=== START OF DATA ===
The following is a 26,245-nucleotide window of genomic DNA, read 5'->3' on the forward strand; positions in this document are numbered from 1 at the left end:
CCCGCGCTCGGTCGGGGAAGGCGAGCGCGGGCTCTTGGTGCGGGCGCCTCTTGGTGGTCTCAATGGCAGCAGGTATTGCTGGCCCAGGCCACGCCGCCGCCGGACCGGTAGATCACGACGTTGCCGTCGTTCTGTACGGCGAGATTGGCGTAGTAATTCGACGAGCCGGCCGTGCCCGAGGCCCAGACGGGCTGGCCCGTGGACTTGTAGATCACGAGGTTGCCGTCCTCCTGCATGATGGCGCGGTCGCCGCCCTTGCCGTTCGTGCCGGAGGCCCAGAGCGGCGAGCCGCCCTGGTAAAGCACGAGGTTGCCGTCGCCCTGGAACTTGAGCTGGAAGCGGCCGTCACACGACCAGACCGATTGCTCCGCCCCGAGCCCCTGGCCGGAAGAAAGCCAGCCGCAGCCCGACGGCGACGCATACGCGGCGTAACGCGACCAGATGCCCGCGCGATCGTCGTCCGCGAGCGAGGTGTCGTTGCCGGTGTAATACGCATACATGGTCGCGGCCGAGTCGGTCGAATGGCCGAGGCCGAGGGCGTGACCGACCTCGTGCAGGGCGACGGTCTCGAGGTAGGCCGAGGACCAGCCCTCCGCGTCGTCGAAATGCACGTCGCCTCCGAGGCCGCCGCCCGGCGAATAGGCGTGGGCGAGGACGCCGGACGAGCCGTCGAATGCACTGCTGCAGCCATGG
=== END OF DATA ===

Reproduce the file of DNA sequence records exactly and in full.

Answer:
The following is a 26,245-nucleotide window of genomic DNA, read 5'->3' on the forward strand; positions in this document are numbered from 1 at the left end:
CCCGCGCTCGGTCGGGGAAGGCGAGCGCGGGCTCTTGGTGCGGGCGCCTCTTGGTGGTCTCAATGGCAGCAGGTATTGCTGGCCCAGGCCACGCCGCCGCCGGACCGGTAGATCACGACGTTGCCGTCGTTCTGTACGGCGAGATTGGCGTAGTAATTCGACGAGCCGGCCGTGCCCGAGGCCCAGACGGGCTGGCCCGTGGACTTGTAGATCACGAGGTTGCCGTCCTCCTGCATGATGGCGCGGTCGCCGCCCTTGCCGTTCGTGCCGGAGGCCCAGAGCGGCGAGCCGCCCTGGTAAAGCACGAGGTTGCCGTCGCCCTGGAACTTGAGCTGGAAGCGGCCGTCACACGACCAGACCGATTGCTCCGCCCCGAGCCCCTGGCCGGAAGAAAGCCAGCCGCAGCCCGACGGCGACGCATACGCGGCGTAACGCGACCAGATGCCCGCGCGATCGTCGTCCGCGAGCGAGGTGTCGTTGCCGGTGTAATACGCATACATGGTCGCGGCCGAGTCGGTCGAATGGCCGAGGCCGAGGGCGTGACCGACCTCGTGCAGGGCGACGGTCTCGAGGTAGGCCGAGGACCAGCCCTCCGCGTCGTCGAAATGCACGTCGCCTCCGAGGCCGCCGCCCGGCGAATAGGCGTGGGCGAGGACGCCGGACGAGCCGTCGAATGCACTGCTGCAGCCATGG